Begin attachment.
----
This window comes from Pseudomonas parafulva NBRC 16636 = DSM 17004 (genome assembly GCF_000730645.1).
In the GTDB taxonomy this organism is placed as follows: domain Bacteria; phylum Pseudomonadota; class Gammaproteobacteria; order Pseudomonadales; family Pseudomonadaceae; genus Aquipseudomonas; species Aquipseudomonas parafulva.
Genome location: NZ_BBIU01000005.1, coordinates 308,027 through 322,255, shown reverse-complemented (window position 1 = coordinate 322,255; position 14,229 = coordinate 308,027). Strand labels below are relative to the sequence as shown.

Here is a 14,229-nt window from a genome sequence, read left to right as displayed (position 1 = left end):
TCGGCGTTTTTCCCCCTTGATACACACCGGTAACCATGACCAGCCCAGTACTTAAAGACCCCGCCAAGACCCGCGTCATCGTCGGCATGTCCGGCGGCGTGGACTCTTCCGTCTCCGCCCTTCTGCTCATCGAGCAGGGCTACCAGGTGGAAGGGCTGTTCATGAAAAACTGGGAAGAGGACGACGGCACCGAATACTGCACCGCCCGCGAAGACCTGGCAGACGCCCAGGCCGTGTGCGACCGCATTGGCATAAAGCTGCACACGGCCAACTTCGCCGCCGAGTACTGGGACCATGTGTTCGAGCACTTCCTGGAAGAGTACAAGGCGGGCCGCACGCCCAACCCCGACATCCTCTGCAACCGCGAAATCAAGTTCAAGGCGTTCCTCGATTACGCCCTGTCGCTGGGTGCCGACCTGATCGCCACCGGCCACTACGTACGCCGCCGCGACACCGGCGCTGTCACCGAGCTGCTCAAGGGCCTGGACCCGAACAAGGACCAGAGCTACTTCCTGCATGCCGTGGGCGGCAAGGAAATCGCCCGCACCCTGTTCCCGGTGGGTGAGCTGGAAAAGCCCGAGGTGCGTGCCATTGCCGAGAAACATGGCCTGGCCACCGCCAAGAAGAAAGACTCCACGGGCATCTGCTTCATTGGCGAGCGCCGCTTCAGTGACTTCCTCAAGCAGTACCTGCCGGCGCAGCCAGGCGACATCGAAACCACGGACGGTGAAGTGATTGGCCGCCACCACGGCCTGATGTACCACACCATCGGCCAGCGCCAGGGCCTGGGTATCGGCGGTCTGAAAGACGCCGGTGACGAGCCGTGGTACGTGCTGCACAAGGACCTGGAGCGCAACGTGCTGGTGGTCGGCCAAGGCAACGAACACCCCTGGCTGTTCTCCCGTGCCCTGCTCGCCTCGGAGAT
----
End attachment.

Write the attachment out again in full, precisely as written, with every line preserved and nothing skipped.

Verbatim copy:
This window comes from Pseudomonas parafulva NBRC 16636 = DSM 17004 (genome assembly GCF_000730645.1).
In the GTDB taxonomy this organism is placed as follows: domain Bacteria; phylum Pseudomonadota; class Gammaproteobacteria; order Pseudomonadales; family Pseudomonadaceae; genus Aquipseudomonas; species Aquipseudomonas parafulva.
Genome location: NZ_BBIU01000005.1, coordinates 308,027 through 322,255, shown reverse-complemented (window position 1 = coordinate 322,255; position 14,229 = coordinate 308,027). Strand labels below are relative to the sequence as shown.

Here is a 14,229-nt window from a genome sequence, read left to right as displayed (position 1 = left end):
TCGGCGTTTTTCCCCCTTGATACACACCGGTAACCATGACCAGCCCAGTACTTAAAGACCCCGCCAAGACCCGCGTCATCGTCGGCATGTCCGGCGGCGTGGACTCTTCCGTCTCCGCCCTTCTGCTCATCGAGCAGGGCTACCAGGTGGAAGGGCTGTTCATGAAAAACTGGGAAGAGGACGACGGCACCGAATACTGCACCGCCCGCGAAGACCTGGCAGACGCCCAGGCCGTGTGCGACCGCATTGGCATAAAGCTGCACACGGCCAACTTCGCCGCCGAGTACTGGGACCATGTGTTCGAGCACTTCCTGGAAGAGTACAAGGCGGGCCGCACGCCCAACCCCGACATCCTCTGCAACCGCGAAATCAAGTTCAAGGCGTTCCTCGATTACGCCCTGTCGCTGGGTGCCGACCTGATCGCCACCGGCCACTACGTACGCCGCCGCGACACCGGCGCTGTCACCGAGCTGCTCAAGGGCCTGGACCCGAACAAGGACCAGAGCTACTTCCTGCATGCCGTGGGCGGCAAGGAAATCGCCCGCACCCTGTTCCCGGTGGGTGAGCTGGAAAAGCCCGAGGTGCGTGCCATTGCCGAGAAACATGGCCTGGCCACCGCCAAGAAGAAAGACTCCACGGGCATCTGCTTCATTGGCGAGCGCCGCTTCAGTGACTTCCTCAAGCAGTACCTGCCGGCGCAGCCAGGCGACATCGAAACCACGGACGGTGAAGTGATTGGCCGCCACCACGGCCTGATGTACCACACCATCGGCCAGCGCCAGGGCCTGGGTATCGGCGGTCTGAAAGACGCCGGTGACGAGCCGTGGTACGTGCTGCACAAGGACCTGGAGCGCAACGTGCTGGTGGTCGGCCAAGGCAACGAACACCCCTGGCTGTTCTCCCGTGCCCTGCTCGCCTCGGAGAT